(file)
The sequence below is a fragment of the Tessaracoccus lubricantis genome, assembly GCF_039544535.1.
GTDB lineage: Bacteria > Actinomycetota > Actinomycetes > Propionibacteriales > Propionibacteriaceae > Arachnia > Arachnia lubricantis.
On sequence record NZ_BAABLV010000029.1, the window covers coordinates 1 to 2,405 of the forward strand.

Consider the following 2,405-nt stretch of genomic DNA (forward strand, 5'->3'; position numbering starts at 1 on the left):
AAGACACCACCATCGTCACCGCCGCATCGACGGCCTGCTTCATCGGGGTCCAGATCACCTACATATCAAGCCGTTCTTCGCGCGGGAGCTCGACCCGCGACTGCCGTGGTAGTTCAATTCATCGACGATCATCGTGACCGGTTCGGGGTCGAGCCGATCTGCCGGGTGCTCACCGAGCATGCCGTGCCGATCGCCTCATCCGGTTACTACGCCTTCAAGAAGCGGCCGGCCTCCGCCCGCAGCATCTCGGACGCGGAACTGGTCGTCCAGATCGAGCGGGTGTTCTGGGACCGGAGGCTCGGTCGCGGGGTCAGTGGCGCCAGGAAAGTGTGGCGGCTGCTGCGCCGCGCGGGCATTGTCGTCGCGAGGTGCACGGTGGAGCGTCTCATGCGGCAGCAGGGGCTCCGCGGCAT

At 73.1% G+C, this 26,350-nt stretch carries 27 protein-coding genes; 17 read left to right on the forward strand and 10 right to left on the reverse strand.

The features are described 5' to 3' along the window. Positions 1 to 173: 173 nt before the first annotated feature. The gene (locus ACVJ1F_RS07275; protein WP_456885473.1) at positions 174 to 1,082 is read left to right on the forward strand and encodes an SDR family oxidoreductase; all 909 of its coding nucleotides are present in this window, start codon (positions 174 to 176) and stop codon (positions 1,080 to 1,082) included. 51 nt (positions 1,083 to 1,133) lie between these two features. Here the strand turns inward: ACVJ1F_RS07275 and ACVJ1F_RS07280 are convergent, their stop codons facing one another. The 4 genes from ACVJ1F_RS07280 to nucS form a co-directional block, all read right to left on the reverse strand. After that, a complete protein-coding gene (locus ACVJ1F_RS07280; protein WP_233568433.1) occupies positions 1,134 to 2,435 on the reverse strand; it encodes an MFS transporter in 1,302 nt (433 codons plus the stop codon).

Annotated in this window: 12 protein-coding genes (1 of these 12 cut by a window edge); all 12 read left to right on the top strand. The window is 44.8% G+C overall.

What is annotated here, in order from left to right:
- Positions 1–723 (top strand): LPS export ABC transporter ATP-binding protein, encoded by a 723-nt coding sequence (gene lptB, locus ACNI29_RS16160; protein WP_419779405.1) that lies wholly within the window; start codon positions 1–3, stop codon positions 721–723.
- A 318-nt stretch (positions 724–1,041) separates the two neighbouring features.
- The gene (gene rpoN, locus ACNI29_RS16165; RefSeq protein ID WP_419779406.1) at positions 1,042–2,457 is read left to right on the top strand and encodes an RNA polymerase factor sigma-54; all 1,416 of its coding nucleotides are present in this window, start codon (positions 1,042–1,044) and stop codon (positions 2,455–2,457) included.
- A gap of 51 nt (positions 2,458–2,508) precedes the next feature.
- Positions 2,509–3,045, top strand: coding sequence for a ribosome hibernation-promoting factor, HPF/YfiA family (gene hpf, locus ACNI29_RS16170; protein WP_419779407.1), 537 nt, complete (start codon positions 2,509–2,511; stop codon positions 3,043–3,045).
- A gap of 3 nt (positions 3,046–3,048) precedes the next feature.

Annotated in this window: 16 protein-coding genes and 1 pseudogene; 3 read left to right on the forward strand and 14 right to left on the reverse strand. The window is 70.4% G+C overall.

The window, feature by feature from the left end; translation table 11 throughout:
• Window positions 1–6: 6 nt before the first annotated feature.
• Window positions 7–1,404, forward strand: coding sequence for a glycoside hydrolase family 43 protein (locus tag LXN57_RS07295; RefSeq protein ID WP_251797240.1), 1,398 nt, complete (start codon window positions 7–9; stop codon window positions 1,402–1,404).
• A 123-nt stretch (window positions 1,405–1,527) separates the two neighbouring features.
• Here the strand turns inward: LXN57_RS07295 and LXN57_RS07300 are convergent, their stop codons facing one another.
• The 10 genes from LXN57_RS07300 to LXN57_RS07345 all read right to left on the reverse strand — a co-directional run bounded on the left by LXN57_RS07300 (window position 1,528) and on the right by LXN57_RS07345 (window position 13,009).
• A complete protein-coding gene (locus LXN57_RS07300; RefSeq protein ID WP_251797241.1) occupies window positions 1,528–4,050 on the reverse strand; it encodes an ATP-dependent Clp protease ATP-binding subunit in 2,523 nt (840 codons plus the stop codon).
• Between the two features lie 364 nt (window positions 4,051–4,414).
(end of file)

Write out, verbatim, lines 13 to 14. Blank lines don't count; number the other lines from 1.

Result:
- A gap of 51 nt (positions 2,458–2,508) precedes the next feature.
- Positions 2,509–3,045, top strand: coding sequence for a ribosome hibernation-promoting factor, HPF/YfiA family (gene hpf, locus ACNI29_RS16170; protein WP_419779407.1), 537 nt, complete (start codon positions 2,509–2,511; stop codon positions 3,043–3,045).